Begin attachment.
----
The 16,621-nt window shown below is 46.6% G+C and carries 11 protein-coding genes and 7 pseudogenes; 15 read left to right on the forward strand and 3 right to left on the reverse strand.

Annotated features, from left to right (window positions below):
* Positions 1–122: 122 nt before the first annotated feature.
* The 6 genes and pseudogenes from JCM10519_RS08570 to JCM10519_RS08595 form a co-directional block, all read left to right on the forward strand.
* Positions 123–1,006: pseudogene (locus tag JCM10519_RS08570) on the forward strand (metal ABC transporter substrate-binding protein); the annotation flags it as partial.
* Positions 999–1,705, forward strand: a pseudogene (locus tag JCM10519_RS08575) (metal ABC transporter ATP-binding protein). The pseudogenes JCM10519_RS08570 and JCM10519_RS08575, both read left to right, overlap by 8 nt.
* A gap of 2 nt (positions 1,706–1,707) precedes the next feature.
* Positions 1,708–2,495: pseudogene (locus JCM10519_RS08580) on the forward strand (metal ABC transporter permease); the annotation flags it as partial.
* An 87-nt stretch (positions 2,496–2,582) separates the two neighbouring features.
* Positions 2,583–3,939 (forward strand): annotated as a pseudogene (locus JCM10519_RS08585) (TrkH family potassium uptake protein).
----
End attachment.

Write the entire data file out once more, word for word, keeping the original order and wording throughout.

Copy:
The 16,621-nt window shown below is 46.6% G+C and carries 11 protein-coding genes and 7 pseudogenes; 15 read left to right on the forward strand and 3 right to left on the reverse strand.

Annotated features, from left to right (window positions below):
* Positions 1–122: 122 nt before the first annotated feature.
* The 6 genes and pseudogenes from JCM10519_RS08570 to JCM10519_RS08595 form a co-directional block, all read left to right on the forward strand.
* Positions 123–1,006: pseudogene (locus tag JCM10519_RS08570) on the forward strand (metal ABC transporter substrate-binding protein); the annotation flags it as partial.
* Positions 999–1,705, forward strand: a pseudogene (locus tag JCM10519_RS08575) (metal ABC transporter ATP-binding protein). The pseudogenes JCM10519_RS08570 and JCM10519_RS08575, both read left to right, overlap by 8 nt.
* A gap of 2 nt (positions 1,706–1,707) precedes the next feature.
* Positions 1,708–2,495: pseudogene (locus JCM10519_RS08580) on the forward strand (metal ABC transporter permease); the annotation flags it as partial.
* An 87-nt stretch (positions 2,496–2,582) separates the two neighbouring features.
* Positions 2,583–3,939 (forward strand): annotated as a pseudogene (locus JCM10519_RS08585) (TrkH family potassium uptake protein).